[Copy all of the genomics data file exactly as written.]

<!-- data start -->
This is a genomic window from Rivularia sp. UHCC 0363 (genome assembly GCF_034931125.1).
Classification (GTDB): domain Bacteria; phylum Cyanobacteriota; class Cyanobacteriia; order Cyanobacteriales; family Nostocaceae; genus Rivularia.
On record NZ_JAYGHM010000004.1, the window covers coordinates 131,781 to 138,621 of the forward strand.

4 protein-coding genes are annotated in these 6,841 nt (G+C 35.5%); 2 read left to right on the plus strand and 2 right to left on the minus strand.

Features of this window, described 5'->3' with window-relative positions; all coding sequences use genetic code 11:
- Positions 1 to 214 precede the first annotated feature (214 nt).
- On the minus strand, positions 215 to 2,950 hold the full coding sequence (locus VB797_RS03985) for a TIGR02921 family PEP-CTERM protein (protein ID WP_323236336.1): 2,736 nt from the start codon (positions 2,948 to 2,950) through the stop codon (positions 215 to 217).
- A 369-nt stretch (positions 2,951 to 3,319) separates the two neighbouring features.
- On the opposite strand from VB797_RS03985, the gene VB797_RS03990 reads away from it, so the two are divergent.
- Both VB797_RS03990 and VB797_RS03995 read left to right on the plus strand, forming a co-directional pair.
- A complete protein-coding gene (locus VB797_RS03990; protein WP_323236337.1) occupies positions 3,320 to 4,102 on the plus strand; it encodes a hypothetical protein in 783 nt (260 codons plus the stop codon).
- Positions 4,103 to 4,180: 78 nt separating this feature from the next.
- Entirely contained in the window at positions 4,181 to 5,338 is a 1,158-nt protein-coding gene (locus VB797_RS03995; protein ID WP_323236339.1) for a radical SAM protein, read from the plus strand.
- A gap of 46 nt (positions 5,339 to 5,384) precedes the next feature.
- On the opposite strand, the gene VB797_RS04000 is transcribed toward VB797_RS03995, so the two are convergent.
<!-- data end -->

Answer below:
This is a genomic window from Rivularia sp. UHCC 0363 (genome assembly GCF_034931125.1).
Classification (GTDB): domain Bacteria; phylum Cyanobacteriota; class Cyanobacteriia; order Cyanobacteriales; family Nostocaceae; genus Rivularia.
On record NZ_JAYGHM010000004.1, the window covers coordinates 131,781 to 138,621 of the forward strand.

4 protein-coding genes are annotated in these 6,841 nt (G+C 35.5%); 2 read left to right on the plus strand and 2 right to left on the minus strand.

Features of this window, described 5'->3' with window-relative positions; all coding sequences use genetic code 11:
- Positions 1 to 214 precede the first annotated feature (214 nt).
- On the minus strand, positions 215 to 2,950 hold the full coding sequence (locus VB797_RS03985) for a TIGR02921 family PEP-CTERM protein (protein ID WP_323236336.1): 2,736 nt from the start codon (positions 2,948 to 2,950) through the stop codon (positions 215 to 217).
- A 369-nt stretch (positions 2,951 to 3,319) separates the two neighbouring features.
- On the opposite strand from VB797_RS03985, the gene VB797_RS03990 reads away from it, so the two are divergent.
- Both VB797_RS03990 and VB797_RS03995 read left to right on the plus strand, forming a co-directional pair.
- A complete protein-coding gene (locus VB797_RS03990; protein WP_323236337.1) occupies positions 3,320 to 4,102 on the plus strand; it encodes a hypothetical protein in 783 nt (260 codons plus the stop codon).
- Positions 4,103 to 4,180: 78 nt separating this feature from the next.
- Entirely contained in the window at positions 4,181 to 5,338 is a 1,158-nt protein-coding gene (locus VB797_RS03995; protein ID WP_323236339.1) for a radical SAM protein, read from the plus strand.
- A gap of 46 nt (positions 5,339 to 5,384) precedes the next feature.
- On the opposite strand, the gene VB797_RS04000 is transcribed toward VB797_RS03995, so the two are convergent.